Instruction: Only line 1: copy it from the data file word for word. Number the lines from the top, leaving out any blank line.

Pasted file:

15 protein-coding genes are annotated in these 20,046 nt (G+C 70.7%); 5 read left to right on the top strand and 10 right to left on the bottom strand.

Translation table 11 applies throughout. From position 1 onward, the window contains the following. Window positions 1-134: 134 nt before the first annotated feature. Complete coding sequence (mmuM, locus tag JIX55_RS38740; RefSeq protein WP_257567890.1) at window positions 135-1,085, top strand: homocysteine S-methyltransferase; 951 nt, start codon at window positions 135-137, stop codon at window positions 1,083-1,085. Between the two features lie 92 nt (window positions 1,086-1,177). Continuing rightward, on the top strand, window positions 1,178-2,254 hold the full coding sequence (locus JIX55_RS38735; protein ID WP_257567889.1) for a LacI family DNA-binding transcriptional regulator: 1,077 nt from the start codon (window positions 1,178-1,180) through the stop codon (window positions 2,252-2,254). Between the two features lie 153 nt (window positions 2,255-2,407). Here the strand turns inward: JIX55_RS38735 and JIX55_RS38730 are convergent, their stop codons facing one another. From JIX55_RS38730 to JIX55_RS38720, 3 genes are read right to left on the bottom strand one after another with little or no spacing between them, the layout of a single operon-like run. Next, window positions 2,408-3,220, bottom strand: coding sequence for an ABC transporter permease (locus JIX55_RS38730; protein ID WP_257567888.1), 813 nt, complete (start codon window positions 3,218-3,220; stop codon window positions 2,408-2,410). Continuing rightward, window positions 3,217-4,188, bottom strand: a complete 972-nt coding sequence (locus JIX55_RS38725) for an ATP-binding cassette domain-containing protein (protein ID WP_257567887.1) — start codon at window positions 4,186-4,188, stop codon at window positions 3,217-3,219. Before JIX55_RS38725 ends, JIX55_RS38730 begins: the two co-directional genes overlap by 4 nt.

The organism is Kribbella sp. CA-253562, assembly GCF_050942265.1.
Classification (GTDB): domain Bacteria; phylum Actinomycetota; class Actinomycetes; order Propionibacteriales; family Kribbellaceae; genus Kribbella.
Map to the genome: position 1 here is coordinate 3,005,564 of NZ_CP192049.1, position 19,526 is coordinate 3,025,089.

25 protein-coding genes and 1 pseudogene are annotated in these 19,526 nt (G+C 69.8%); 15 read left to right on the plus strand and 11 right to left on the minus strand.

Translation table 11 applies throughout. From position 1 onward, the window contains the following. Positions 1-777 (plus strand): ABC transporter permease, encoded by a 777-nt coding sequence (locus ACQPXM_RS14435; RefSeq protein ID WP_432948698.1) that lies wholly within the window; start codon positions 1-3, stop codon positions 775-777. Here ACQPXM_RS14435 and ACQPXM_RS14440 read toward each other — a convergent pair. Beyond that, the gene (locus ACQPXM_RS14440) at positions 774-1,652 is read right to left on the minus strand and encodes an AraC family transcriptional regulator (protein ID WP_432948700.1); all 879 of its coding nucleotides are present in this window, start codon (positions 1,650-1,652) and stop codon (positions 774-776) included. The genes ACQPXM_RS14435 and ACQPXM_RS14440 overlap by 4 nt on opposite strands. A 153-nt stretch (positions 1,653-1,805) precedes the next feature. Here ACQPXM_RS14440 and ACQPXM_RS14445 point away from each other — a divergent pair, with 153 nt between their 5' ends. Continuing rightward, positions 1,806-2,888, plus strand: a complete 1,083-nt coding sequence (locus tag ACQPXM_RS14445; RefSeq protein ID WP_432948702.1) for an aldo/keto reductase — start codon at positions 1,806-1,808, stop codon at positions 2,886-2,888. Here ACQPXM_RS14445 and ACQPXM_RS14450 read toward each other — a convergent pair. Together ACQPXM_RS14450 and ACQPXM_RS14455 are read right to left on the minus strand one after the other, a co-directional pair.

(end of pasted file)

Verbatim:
15 protein-coding genes are annotated in these 20,046 nt (G+C 70.7%); 5 read left to right on the top strand and 10 right to left on the bottom strand.